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Reprinted from Sputnik
The significance of the congressional vote to overturn Obama's presidential veto blocking a civil legal action being brought against the Saudis in a US court by families of the victims of 9/11, over Riyadh's alleged role in the terrorist attack, cannot be overstated.
The decision by the US Congress to defy the President on this issue leaves Obama more isolated than he has ever been over his two terms in the office, and will do last damage to his legacy.
In essence Congress has delivered a strong rebuke to his administration on the issue, a rebuke which carries with it the suggestion that Obama had consciously decided to place more of a priority on shielding the country's Saudi ally from the exposure of any embarrassing or damaging revelations regarding their knowledge of or role in the 9/11 terrorist attack, than on upholding the right of the families to seek and receive justice.
But back to the Saudis and it is worth recalling that immediately after the attack took place, US aviation authorities quickly ordered the grounding of every commercial and non-military private aircraft in order to clear US airspace.
However special dispensation was given to private flights that allowed various Saudi nationals and other Saudi dignitaries, including relatives of Bin Laden, to depart the country. Then there is the fact, recently come to light with the publication of the hitherto classified 28 pages of the 9/11 commission report, of an indirect link between one of the hijackers and former Saudi intelligence chief, Prince Bandar. This is a man who enjoyed such close relations and friendship with the Bush family that he was known as Bandar Bush.
The relationship between Washington and Riyadh has effectively been put on trial as a result of this landmark congressional vote. That the Saudi regime is Washington's closest Arab ally, and a major customer of the US arms industry, while being underpinned by the ultra-sectarian and medieval Sunni religious doctrine of Wahhabism, this has long covered in hypocrisy the boast that the United States stands a pillar of democracy and human rights.
The Saudis are thought to be a major owner of US debt. Yet significantly, unlike other countries that hold substantial amounts of US debt -- i.e., China and Japan -- the US Treasury will not disclose precisely the amount of debt held by its Saudi ally. It is also a fact that the Saudi government has been putting significant resources into the creation of a vast PR and lobbying operation in Washington, designed to foment a positive media and political orientation towards Riyadh.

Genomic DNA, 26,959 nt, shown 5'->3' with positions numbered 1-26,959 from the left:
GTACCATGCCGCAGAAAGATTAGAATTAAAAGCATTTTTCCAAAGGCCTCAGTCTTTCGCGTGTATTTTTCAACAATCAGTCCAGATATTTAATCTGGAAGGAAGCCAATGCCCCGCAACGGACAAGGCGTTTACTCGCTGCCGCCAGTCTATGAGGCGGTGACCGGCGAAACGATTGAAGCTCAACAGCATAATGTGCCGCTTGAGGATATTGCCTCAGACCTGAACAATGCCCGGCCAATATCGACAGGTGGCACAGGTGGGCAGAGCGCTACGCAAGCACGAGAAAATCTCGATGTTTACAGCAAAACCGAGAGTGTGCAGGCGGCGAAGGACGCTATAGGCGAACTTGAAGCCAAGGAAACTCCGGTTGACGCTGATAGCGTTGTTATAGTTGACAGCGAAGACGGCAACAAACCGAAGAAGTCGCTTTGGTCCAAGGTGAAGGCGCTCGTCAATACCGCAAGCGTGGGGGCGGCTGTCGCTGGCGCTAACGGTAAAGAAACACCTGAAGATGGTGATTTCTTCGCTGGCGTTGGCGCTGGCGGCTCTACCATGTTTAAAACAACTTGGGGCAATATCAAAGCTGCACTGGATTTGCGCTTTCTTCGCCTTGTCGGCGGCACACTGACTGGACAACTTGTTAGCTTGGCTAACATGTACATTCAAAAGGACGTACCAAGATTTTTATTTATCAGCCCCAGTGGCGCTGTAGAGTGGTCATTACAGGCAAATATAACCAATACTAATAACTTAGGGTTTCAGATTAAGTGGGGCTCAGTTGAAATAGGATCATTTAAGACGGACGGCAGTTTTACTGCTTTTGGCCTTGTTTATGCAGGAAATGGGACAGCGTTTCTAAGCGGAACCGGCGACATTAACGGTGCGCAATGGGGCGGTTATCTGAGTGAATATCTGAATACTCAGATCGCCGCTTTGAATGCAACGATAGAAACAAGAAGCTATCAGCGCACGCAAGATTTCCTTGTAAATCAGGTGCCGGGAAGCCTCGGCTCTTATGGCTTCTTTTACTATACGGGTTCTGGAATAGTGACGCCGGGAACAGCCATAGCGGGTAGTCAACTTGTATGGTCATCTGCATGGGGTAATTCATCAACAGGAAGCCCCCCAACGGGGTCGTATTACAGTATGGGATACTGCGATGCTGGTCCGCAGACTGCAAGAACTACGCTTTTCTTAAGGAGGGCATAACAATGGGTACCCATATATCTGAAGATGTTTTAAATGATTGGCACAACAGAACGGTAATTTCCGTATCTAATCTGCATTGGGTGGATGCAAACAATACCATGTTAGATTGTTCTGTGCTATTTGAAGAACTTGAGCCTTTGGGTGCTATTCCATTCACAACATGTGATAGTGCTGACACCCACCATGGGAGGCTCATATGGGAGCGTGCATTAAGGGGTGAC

All in all, we are talking about a very murky relationship between both countries, one of mutual advantage economically, politically, and strategically. Perhaps this is why the Saudis have managed to escape undue pressure or media attention over 9/11.
To put it another way, imagine for a moment if 15 of the 19 hijackers had been Iranian or Syrian nationals. Does anyone seriously believe that neither the Iranian or Syrian governments would have been held responsible and made to pay a heavy price long before now?
The Saudi royal family has for decades proved successful in balancing the deeply sectarian and fundamentalist religious cultural values that are prevalent at home, values fiercely upheld and guarded by the country's Wahhabi religious establishment, with their close and friendly ties to the US and other Western countries. In truth it is a regime that has relied on US military protection in order to survive and maintain its status as a major player when it comes to the region's trajectory. The fact it has been able to engage in war crimes on a grand scale in Yemen with barely a peep in the Western media or from Western governments, this tells its own story.
The 9/11 families and a US Congress that dare not defy them, given the emblematic and iconic status of 9/11 within the country, have with this vote punctured this cozy relationship. For many it is something long overdue.
The story cannot end with the Saudis being put on trial for 9/11, though. How can it possibly end when the atrocious crime of 9/11 was the catalyst for the even more atrocious crime of the war on Iraq. In this regard, the people of Iraq would be more than justified in bringing a similar civil suit to bear against the US government for destroying not only a few buildings and killing a few thousand, but for destroying an entire country and killing untold thousands.
For justice to be truly just, there has to be enough to go round.